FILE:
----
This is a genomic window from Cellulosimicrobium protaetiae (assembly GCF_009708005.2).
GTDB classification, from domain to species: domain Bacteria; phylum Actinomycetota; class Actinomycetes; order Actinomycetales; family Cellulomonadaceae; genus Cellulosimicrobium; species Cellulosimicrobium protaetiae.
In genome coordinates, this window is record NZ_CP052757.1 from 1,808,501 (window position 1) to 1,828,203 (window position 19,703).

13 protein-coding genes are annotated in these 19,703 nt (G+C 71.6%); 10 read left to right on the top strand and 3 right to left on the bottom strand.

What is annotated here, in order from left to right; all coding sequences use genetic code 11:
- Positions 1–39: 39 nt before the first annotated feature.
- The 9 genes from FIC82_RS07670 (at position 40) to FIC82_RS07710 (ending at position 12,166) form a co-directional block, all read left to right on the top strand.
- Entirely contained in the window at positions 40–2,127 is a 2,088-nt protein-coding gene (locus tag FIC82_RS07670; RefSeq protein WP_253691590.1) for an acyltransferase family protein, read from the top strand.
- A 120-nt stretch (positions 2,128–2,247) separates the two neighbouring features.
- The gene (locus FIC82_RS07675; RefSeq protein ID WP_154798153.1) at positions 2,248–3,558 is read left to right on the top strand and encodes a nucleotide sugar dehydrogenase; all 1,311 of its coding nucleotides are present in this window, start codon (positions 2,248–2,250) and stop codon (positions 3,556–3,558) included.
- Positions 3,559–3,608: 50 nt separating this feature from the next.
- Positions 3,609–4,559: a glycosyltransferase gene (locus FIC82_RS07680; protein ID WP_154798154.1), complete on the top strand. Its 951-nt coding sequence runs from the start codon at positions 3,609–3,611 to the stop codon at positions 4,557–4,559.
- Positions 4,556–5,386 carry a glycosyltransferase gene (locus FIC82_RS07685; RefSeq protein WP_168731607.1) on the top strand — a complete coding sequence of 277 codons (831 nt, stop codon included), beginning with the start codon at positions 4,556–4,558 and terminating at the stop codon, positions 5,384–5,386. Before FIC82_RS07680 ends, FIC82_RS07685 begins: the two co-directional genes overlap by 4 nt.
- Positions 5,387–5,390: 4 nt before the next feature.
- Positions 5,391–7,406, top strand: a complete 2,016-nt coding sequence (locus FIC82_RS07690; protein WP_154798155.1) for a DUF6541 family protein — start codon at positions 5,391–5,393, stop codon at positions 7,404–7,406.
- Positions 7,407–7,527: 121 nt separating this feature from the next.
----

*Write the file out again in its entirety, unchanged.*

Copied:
This is a genomic window from Cellulosimicrobium protaetiae (assembly GCF_009708005.2).
GTDB classification, from domain to species: domain Bacteria; phylum Actinomycetota; class Actinomycetes; order Actinomycetales; family Cellulomonadaceae; genus Cellulosimicrobium; species Cellulosimicrobium protaetiae.
In genome coordinates, this window is record NZ_CP052757.1 from 1,808,501 (window position 1) to 1,828,203 (window position 19,703).

13 protein-coding genes are annotated in these 19,703 nt (G+C 71.6%); 10 read left to right on the top strand and 3 right to left on the bottom strand.

What is annotated here, in order from left to right; all coding sequences use genetic code 11:
- Positions 1–39: 39 nt before the first annotated feature.
- The 9 genes from FIC82_RS07670 (at position 40) to FIC82_RS07710 (ending at position 12,166) form a co-directional block, all read left to right on the top strand.
- Entirely contained in the window at positions 40–2,127 is a 2,088-nt protein-coding gene (locus tag FIC82_RS07670; RefSeq protein WP_253691590.1) for an acyltransferase family protein, read from the top strand.
- A 120-nt stretch (positions 2,128–2,247) separates the two neighbouring features.
- The gene (locus FIC82_RS07675; RefSeq protein ID WP_154798153.1) at positions 2,248–3,558 is read left to right on the top strand and encodes a nucleotide sugar dehydrogenase; all 1,311 of its coding nucleotides are present in this window, start codon (positions 2,248–2,250) and stop codon (positions 3,556–3,558) included.
- Positions 3,559–3,608: 50 nt separating this feature from the next.
- Positions 3,609–4,559: a glycosyltransferase gene (locus FIC82_RS07680; protein ID WP_154798154.1), complete on the top strand. Its 951-nt coding sequence runs from the start codon at positions 3,609–3,611 to the stop codon at positions 4,557–4,559.
- Positions 4,556–5,386 carry a glycosyltransferase gene (locus FIC82_RS07685; RefSeq protein WP_168731607.1) on the top strand — a complete coding sequence of 277 codons (831 nt, stop codon included), beginning with the start codon at positions 4,556–4,558 and terminating at the stop codon, positions 5,384–5,386. Before FIC82_RS07680 ends, FIC82_RS07685 begins: the two co-directional genes overlap by 4 nt.
- Positions 5,387–5,390: 4 nt before the next feature.
- Positions 5,391–7,406, top strand: a complete 2,016-nt coding sequence (locus FIC82_RS07690; protein WP_154798155.1) for a DUF6541 family protein — start codon at positions 5,391–5,393, stop codon at positions 7,404–7,406.
- Positions 7,407–7,527: 121 nt separating this feature from the next.